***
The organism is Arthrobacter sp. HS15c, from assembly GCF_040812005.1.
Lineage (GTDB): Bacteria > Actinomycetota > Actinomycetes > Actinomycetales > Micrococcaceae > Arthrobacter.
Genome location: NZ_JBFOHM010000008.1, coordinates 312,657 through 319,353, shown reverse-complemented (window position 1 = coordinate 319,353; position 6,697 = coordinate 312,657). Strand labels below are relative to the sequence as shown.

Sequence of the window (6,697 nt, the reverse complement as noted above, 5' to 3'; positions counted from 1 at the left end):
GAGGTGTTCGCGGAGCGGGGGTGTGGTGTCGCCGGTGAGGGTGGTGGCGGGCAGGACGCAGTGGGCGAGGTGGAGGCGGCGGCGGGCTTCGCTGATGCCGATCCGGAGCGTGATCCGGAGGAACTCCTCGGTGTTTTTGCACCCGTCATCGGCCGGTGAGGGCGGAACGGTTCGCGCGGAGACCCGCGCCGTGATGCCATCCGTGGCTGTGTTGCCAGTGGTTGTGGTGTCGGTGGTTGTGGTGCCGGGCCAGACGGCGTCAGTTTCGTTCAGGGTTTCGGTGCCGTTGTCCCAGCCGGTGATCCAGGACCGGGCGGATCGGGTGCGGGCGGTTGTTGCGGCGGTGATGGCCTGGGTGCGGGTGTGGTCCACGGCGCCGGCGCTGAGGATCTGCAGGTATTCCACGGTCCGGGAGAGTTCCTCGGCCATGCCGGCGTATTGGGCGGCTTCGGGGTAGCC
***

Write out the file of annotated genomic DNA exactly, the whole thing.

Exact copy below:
The organism is Arthrobacter sp. HS15c, from assembly GCF_040812005.1.
Lineage (GTDB): Bacteria > Actinomycetota > Actinomycetes > Actinomycetales > Micrococcaceae > Arthrobacter.
Genome location: NZ_JBFOHM010000008.1, coordinates 312,657 through 319,353, shown reverse-complemented (window position 1 = coordinate 319,353; position 6,697 = coordinate 312,657). Strand labels below are relative to the sequence as shown.

Sequence of the window (6,697 nt, the reverse complement as noted above, 5' to 3'; positions counted from 1 at the left end):
GAGGTGTTCGCGGAGCGGGGGTGTGGTGTCGCCGGTGAGGGTGGTGGCGGGCAGGACGCAGTGGGCGAGGTGGAGGCGGCGGCGGGCTTCGCTGATGCCGATCCGGAGCGTGATCCGGAGGAACTCCTCGGTGTTTTTGCACCCGTCATCGGCCGGTGAGGGCGGAACGGTTCGCGCGGAGACCCGCGCCGTGATGCCATCCGTGGCTGTGTTGCCAGTGGTTGTGGTGTCGGTGGTTGTGGTGCCGGGCCAGACGGCGTCAGTTTCGTTCAGGGTTTCGGTGCCGTTGTCCCAGCCGGTGATCCAGGACCGGGCGGATCGGGTGCGGGCGGTTGTTGCGGCGGTGATGGCCTGGGTGCGGGTGTGGTCCACGGCGCCGGCGCTGAGGATCTGCAGGTATTCCACGGTCCGGGAGAGTTCCTCGGCCATGCCGGCGTATTGGGCGGCTTCGGGGTAGCC